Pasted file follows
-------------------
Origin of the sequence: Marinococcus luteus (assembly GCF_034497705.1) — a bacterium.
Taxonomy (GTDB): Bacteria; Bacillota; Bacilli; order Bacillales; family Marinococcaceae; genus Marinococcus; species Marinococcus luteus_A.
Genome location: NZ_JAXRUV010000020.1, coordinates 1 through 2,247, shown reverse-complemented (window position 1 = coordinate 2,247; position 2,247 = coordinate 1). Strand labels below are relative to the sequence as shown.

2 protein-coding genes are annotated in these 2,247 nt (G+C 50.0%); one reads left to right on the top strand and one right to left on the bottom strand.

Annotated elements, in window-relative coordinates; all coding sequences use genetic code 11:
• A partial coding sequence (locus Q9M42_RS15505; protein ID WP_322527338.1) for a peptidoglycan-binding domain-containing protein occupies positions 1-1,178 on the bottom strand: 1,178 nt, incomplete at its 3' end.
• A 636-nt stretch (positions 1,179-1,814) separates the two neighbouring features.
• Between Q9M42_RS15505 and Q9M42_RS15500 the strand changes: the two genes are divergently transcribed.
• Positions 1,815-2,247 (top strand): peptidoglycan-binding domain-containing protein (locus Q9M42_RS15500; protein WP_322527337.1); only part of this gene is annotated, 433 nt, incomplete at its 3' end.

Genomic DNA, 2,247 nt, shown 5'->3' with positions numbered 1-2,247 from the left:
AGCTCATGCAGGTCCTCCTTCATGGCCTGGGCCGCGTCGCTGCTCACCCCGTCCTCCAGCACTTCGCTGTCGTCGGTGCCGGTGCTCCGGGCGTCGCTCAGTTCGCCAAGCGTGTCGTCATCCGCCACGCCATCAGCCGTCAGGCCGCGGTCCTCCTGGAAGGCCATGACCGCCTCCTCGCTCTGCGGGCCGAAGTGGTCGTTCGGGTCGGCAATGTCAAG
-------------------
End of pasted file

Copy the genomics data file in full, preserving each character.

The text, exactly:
Origin of the sequence: Marinococcus luteus (assembly GCF_034497705.1) — a bacterium.
Taxonomy (GTDB): Bacteria; Bacillota; Bacilli; order Bacillales; family Marinococcaceae; genus Marinococcus; species Marinococcus luteus_A.
Genome location: NZ_JAXRUV010000020.1, coordinates 1 through 2,247, shown reverse-complemented (window position 1 = coordinate 2,247; position 2,247 = coordinate 1). Strand labels below are relative to the sequence as shown.

2 protein-coding genes are annotated in these 2,247 nt (G+C 50.0%); one reads left to right on the top strand and one right to left on the bottom strand.

Annotated elements, in window-relative coordinates; all coding sequences use genetic code 11:
• A partial coding sequence (locus Q9M42_RS15505; protein ID WP_322527338.1) for a peptidoglycan-binding domain-containing protein occupies positions 1-1,178 on the bottom strand: 1,178 nt, incomplete at its 3' end.
• A 636-nt stretch (positions 1,179-1,814) separates the two neighbouring features.
• Between Q9M42_RS15505 and Q9M42_RS15500 the strand changes: the two genes are divergently transcribed.
• Positions 1,815-2,247 (top strand): peptidoglycan-binding domain-containing protein (locus Q9M42_RS15500; protein WP_322527337.1); only part of this gene is annotated, 433 nt, incomplete at its 3' end.

Genomic DNA, 2,247 nt, shown 5'->3' with positions numbered 1-2,247 from the left:
AGCTCATGCAGGTCCTCCTTCATGGCCTGGGCCGCGTCGCTGCTCACCCCGTCCTCCAGCACTTCGCTGTCGTCGGTGCCGGTGCTCCGGGCGTCGCTCAGTTCGCCAAGCGTGTCGTCATCCGCCACGCCATCAGCCGTCAGGCCGCGGTCCTCCTGGAAGGCCATGACCGCCTCCTCGCTCTGCGGGCCGAAGTGGTCGTTCGGGTCGGCAATGTCAAG